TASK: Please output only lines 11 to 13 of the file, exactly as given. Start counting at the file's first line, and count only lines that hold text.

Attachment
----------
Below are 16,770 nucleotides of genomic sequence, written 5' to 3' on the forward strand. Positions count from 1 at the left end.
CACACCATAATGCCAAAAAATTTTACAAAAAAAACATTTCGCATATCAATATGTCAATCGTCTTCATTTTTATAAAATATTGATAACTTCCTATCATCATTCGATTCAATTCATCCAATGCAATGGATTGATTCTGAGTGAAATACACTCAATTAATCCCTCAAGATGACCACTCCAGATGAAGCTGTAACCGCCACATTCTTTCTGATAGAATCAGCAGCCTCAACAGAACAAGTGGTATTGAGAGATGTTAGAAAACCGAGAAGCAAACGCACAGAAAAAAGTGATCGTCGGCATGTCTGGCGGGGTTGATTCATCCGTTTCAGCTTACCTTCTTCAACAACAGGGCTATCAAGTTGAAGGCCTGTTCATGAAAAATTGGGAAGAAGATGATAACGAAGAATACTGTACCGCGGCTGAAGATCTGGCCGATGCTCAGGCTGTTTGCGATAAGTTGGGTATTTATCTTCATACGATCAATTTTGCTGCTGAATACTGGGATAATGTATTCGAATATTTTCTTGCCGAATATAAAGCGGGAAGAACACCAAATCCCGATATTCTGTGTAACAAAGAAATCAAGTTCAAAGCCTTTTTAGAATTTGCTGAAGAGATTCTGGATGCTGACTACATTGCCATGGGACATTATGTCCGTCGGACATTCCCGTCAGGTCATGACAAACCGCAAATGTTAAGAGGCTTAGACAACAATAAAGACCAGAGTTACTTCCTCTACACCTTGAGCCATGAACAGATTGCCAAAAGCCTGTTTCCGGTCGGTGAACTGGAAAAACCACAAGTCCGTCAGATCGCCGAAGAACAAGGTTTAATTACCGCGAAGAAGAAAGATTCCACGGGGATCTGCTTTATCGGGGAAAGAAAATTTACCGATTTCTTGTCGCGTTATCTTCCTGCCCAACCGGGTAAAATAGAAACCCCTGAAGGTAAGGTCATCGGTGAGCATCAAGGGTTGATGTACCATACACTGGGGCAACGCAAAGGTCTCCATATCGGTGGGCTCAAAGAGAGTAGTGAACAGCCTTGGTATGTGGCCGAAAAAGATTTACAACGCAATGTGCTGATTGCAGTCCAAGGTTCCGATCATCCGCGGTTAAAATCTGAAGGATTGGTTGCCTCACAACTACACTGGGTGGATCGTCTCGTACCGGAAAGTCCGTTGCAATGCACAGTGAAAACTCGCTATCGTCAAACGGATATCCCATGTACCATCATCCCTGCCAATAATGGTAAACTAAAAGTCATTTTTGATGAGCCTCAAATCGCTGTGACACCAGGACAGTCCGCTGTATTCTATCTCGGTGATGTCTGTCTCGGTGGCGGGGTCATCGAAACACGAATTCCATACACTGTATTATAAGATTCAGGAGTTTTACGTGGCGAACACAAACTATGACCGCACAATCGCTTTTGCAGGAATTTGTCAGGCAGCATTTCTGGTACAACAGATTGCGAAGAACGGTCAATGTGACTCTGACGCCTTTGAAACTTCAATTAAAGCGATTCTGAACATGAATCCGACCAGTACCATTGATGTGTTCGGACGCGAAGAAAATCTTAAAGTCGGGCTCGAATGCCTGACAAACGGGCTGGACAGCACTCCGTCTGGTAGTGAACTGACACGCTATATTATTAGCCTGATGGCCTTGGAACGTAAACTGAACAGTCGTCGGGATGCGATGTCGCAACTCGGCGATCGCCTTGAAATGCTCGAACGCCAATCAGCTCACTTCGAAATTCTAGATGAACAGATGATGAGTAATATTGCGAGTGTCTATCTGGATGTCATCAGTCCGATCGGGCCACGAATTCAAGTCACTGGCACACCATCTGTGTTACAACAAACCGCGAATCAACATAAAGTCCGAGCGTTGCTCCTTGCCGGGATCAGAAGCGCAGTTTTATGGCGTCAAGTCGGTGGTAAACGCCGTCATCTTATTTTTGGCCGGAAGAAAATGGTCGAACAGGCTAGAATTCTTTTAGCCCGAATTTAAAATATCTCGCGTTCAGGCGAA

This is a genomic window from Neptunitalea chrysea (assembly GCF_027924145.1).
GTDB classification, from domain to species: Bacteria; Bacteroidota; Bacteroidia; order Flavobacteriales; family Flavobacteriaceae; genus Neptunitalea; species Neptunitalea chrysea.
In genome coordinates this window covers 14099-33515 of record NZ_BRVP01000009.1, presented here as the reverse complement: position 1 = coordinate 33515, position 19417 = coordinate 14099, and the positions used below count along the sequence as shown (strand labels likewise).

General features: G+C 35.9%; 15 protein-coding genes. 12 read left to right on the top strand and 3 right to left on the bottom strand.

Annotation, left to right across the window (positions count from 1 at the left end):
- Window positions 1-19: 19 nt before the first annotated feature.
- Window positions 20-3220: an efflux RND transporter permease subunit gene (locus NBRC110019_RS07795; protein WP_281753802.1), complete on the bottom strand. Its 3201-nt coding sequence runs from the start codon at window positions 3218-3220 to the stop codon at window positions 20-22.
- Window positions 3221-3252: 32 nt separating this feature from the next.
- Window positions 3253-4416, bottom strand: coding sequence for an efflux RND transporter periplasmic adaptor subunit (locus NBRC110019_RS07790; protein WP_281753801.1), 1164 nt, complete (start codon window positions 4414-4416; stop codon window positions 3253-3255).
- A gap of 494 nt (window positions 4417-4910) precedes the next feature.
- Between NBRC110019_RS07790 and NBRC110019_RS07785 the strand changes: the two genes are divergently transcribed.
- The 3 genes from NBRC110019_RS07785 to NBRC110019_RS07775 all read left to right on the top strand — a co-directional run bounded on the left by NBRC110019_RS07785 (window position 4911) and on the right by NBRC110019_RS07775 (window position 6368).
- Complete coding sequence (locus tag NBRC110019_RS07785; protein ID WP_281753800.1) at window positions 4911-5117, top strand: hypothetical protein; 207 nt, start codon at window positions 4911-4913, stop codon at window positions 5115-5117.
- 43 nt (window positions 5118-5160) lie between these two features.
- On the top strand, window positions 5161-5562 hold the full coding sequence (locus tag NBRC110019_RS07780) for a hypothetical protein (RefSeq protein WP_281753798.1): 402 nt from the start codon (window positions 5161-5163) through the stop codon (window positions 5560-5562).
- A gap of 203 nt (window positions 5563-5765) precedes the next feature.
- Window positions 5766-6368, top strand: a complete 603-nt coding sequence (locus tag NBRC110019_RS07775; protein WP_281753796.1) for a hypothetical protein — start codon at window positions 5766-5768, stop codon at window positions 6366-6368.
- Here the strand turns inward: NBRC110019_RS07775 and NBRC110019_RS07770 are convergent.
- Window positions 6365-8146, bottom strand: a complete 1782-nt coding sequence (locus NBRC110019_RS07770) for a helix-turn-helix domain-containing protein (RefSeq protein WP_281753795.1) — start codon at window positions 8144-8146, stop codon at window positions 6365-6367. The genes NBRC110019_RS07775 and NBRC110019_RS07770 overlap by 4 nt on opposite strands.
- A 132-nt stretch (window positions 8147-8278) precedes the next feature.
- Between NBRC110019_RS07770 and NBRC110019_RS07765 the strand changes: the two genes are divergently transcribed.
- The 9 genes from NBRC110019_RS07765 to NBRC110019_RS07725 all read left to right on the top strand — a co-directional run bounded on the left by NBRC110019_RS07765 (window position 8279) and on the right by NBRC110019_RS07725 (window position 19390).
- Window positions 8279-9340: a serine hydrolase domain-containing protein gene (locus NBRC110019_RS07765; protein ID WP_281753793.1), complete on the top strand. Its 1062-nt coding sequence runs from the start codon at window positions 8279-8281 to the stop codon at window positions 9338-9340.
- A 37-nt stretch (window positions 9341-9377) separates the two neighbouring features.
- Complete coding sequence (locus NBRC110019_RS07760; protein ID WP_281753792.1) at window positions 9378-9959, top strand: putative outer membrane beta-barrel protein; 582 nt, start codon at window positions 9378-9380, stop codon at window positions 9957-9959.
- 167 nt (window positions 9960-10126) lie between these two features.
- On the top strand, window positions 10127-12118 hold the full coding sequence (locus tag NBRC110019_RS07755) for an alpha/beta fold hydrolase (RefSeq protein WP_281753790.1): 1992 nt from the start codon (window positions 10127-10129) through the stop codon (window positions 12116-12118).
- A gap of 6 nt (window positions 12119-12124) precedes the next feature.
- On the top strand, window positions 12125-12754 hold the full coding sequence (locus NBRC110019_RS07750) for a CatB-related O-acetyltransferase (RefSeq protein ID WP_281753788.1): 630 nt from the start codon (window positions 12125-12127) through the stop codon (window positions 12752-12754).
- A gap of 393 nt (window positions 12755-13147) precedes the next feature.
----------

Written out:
- Window positions 3253-4416, bottom strand: coding sequence for an efflux RND transporter periplasmic adaptor subunit (locus NBRC110019_RS07790; protein WP_281753801.1), 1164 nt, complete (start codon window positions 4414-4416; stop codon window positions 3253-3255).
- A gap of 494 nt (window positions 4417-4910) precedes the next feature.
- Between NBRC110019_RS07790 and NBRC110019_RS07785 the strand changes: the two genes are divergently transcribed.